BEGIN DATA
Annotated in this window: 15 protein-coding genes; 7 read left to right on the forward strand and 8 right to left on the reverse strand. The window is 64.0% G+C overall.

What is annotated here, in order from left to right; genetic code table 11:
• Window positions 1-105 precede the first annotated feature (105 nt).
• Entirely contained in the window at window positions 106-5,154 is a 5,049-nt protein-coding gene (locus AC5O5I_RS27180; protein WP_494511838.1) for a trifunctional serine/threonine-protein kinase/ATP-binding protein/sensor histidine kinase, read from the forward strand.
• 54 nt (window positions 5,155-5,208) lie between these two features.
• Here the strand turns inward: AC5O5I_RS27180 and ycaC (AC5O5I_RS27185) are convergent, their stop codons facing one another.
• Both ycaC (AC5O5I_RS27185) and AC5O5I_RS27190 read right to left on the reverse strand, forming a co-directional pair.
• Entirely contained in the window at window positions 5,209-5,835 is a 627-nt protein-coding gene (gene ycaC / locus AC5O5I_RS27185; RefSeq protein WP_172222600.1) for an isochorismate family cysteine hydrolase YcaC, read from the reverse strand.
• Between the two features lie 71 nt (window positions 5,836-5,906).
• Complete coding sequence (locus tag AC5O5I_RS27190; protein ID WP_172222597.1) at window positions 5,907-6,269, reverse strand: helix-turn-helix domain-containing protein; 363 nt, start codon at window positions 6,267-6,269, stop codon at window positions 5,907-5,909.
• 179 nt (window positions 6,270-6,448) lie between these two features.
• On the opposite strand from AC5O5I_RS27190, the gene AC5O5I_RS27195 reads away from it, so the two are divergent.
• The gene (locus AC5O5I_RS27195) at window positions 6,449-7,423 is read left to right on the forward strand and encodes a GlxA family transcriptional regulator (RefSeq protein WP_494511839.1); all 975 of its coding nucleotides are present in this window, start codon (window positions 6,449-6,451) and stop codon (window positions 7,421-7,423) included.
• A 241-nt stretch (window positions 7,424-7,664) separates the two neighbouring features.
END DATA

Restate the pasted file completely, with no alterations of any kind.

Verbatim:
Annotated in this window: 15 protein-coding genes; 7 read left to right on the forward strand and 8 right to left on the reverse strand. The window is 64.0% G+C overall.

What is annotated here, in order from left to right; genetic code table 11:
• Window positions 1-105 precede the first annotated feature (105 nt).
• Entirely contained in the window at window positions 106-5,154 is a 5,049-nt protein-coding gene (locus AC5O5I_RS27180; protein WP_494511838.1) for a trifunctional serine/threonine-protein kinase/ATP-binding protein/sensor histidine kinase, read from the forward strand.
• 54 nt (window positions 5,155-5,208) lie between these two features.
• Here the strand turns inward: AC5O5I_RS27180 and ycaC (AC5O5I_RS27185) are convergent, their stop codons facing one another.
• Both ycaC (AC5O5I_RS27185) and AC5O5I_RS27190 read right to left on the reverse strand, forming a co-directional pair.
• Entirely contained in the window at window positions 5,209-5,835 is a 627-nt protein-coding gene (gene ycaC / locus AC5O5I_RS27185; RefSeq protein WP_172222600.1) for an isochorismate family cysteine hydrolase YcaC, read from the reverse strand.
• Between the two features lie 71 nt (window positions 5,836-5,906).
• Complete coding sequence (locus tag AC5O5I_RS27190; protein ID WP_172222597.1) at window positions 5,907-6,269, reverse strand: helix-turn-helix domain-containing protein; 363 nt, start codon at window positions 6,267-6,269, stop codon at window positions 5,907-5,909.
• 179 nt (window positions 6,270-6,448) lie between these two features.
• On the opposite strand from AC5O5I_RS27190, the gene AC5O5I_RS27195 reads away from it, so the two are divergent.
• The gene (locus AC5O5I_RS27195) at window positions 6,449-7,423 is read left to right on the forward strand and encodes a GlxA family transcriptional regulator (RefSeq protein WP_494511839.1); all 975 of its coding nucleotides are present in this window, start codon (window positions 6,449-6,451) and stop codon (window positions 7,421-7,423) included.
• A 241-nt stretch (window positions 7,424-7,664) separates the two neighbouring features.